Balance democracy and dictatorship. By the end of our first year, members seemed to tire of the constant appeal to the group for consensus. A few even approached those of us who had convened the meetings and implored, “Just tell us what to do next!”

So, over the summer, the three of us who were to become the editors made some major decisions about where to take the work. When we reconvened in the fall, we announced the focus for the book and a formal process for getting the work done. We assigned every member of the group to a team responsible for writing a specific chapter. We instituted a rigorous review process for each chapter: The full group would review and comment on teams’ initial chapter outlines, and then offer feedback on a chapter draft later in the year. We distributed a calendar showing due dates for the different phases of each chapter. Finally, we asked that authors entrust their revised work to us editors, who would sew the story together and ensure that the book read with one voice.

Did our colleagues mutiny at being whipped into shape? Quite the contrary. Attendance at meetings soared. Deadlines were met. We became a true community of practice like the ones we were advocating in our book, with members accountable to each other.

We discovered that points of tension were our sources of greatest learning.

Revel in disagreement. How can a book with so many authors provide a coherent story line? To make this happen, we had to devote time to really hashing out the sources of our many disagreements. Even though individuals to this day disagree on some issues, all of our authors endorse what’s in our collective book. Initially, there were times when we wondered whether we could find common ground. For example, our assessment experts argued that focusing a school discussion on individual test items was a dangerous practice. Some of our school principals explained that discussing specific items was one of their most powerful strategies for engaging faculty members in looking at assessment results. After much discussion, we settled on recommending that school leaders use individual items as catalysts for discussion, not as a basis for decisions.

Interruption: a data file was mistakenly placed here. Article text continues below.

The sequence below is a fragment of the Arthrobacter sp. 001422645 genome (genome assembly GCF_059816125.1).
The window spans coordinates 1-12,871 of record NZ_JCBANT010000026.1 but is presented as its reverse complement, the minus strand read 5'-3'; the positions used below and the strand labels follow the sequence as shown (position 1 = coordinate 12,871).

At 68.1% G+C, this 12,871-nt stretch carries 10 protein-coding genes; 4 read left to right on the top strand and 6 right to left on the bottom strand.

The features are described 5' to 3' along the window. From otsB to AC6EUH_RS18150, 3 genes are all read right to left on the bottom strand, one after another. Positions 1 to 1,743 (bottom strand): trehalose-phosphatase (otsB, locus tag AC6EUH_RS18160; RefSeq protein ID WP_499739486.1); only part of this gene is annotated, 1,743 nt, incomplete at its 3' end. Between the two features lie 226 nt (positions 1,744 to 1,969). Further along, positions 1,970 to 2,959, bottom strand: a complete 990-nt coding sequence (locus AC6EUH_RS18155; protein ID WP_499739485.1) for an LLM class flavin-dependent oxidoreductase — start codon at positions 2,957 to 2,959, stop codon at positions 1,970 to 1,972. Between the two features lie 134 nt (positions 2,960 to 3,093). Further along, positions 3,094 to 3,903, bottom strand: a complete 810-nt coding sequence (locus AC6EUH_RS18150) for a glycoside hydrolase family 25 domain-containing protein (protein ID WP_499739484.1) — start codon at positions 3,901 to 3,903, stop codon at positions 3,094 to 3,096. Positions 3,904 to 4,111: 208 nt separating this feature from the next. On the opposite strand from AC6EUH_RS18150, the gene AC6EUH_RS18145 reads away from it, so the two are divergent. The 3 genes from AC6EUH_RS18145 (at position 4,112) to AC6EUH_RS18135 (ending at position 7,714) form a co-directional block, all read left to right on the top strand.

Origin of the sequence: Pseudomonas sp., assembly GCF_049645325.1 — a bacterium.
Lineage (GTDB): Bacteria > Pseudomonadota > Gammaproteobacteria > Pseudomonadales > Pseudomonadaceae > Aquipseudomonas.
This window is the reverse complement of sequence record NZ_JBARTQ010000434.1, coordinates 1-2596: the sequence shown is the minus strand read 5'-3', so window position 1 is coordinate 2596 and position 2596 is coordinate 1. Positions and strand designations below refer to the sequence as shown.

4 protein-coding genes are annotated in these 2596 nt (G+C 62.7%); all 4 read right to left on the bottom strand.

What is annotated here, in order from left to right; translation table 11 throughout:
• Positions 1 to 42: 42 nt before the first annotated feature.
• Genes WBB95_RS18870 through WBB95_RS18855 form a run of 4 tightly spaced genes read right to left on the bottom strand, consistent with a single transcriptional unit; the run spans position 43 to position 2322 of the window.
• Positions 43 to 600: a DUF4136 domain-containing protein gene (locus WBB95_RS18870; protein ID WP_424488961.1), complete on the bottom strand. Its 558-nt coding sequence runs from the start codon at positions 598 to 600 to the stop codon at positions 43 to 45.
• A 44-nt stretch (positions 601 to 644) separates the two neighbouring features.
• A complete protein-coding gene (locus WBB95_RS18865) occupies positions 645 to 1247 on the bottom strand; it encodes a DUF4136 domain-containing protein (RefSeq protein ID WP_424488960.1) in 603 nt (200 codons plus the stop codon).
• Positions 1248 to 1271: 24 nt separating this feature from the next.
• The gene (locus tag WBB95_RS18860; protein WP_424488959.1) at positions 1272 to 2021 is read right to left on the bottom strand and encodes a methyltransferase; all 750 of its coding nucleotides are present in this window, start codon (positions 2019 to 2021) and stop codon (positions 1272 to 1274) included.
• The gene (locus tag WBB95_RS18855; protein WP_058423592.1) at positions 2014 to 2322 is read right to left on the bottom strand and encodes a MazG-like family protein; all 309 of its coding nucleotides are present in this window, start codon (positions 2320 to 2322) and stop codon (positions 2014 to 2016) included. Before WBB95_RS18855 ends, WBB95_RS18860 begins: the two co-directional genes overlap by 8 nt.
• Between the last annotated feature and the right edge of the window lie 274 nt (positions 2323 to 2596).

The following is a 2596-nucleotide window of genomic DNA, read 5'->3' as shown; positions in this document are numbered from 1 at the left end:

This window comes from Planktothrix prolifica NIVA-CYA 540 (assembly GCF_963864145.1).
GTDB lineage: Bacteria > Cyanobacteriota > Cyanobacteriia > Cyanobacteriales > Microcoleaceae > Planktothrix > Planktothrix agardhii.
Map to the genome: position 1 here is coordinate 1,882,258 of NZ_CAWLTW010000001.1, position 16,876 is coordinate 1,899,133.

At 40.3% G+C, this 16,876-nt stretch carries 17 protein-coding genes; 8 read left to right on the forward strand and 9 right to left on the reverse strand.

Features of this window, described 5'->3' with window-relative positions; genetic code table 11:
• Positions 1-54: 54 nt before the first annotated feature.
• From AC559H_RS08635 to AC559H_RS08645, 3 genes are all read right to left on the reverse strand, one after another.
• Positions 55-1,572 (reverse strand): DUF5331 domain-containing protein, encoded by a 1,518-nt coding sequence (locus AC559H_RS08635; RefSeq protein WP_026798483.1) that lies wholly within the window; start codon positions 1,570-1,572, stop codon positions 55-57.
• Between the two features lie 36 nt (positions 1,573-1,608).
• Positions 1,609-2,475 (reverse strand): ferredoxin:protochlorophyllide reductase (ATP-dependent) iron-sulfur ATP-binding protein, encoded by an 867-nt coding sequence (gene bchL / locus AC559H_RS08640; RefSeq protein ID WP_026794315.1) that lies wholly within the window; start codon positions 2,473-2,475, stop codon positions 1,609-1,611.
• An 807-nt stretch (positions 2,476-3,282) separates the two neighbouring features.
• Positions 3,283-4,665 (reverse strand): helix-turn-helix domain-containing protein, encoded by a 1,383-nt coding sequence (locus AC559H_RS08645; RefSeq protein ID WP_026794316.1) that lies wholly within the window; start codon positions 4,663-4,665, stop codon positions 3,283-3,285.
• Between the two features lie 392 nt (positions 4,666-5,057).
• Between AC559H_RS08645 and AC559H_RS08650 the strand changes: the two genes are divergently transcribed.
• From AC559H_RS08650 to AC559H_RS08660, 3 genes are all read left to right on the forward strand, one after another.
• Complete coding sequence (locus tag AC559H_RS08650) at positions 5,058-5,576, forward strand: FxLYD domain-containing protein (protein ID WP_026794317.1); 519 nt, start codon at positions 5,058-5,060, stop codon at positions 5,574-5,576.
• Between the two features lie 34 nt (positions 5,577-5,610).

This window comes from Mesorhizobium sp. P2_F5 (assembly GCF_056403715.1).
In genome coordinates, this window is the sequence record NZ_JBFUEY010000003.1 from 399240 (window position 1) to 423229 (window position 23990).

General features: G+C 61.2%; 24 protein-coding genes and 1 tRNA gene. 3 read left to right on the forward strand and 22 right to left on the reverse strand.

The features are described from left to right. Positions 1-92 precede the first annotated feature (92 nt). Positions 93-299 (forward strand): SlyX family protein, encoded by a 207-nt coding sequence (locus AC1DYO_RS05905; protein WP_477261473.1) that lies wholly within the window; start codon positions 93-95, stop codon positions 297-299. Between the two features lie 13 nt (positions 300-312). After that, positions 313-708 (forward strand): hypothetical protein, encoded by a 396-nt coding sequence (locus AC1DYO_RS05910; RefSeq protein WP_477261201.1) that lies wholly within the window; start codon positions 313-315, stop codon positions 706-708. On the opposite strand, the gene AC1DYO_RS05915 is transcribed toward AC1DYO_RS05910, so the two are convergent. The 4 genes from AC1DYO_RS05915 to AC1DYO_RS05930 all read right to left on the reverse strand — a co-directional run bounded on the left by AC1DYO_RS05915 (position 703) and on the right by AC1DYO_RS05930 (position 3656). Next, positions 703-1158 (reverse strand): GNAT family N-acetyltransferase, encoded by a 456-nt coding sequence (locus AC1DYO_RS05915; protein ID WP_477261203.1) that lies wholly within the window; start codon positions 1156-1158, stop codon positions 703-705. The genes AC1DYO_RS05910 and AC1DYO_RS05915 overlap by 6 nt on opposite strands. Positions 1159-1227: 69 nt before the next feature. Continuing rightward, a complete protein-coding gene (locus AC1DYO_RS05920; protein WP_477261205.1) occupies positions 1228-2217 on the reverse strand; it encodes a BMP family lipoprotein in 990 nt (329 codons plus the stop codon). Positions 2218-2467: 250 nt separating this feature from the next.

We also had many intense discussions about language. For example, we initially assumed that we would make use of the popular notion that a key step in data analysis is to identify the root cause of student learning difficulties. But many in our group took issue with the term “root cause.” Is a school leader’s job to uncover the deepest causes of achievement problems, or to treat the causes over which she has most control? In the end we decided to abandon the term entirely, in favor of more precise language that focused on the work school faculties could do.

We also learned that agreement on general principles did not always map to agreement on detailed practices. For example, everyone agreed that devoting a great deal of scarce instructional time to “teaching to the test” was a bad idea. However, some of our group maintained that, given the high stakes for students, familiarizing students with the format of mandatory state tests and providing opportunities to practice test-taking skills were appropriate. On this question we also discovered that “researchers” and “practitioners” aren’t monolithic categories—quite often members of these somewhat arbitrary groups held differing views.

Keeping the focus on sources of disagreements kept the sessions lively, fruitful, and intense. We learned that adopting protocols to structure conversations helped assure that the intense discussions generated light as well as heat. We discovered that points of tension were our sources of greatest learning, and we had to change our book outline many times over the second year to accommodate what we were learning together. We realized that tensions don’t go away until you resolve them, and we were fortunate that our community of practice was strong enough to support frank conversations that led to resolutions we all could live with.

Most problems in education today are too complicated for individuals to solve alone. But when bringing together researchers and practitioners to work on tough issues, our experience is that the collaborative venture itself needs care and attention if it is to produce results. Only then are 19 heads better than one.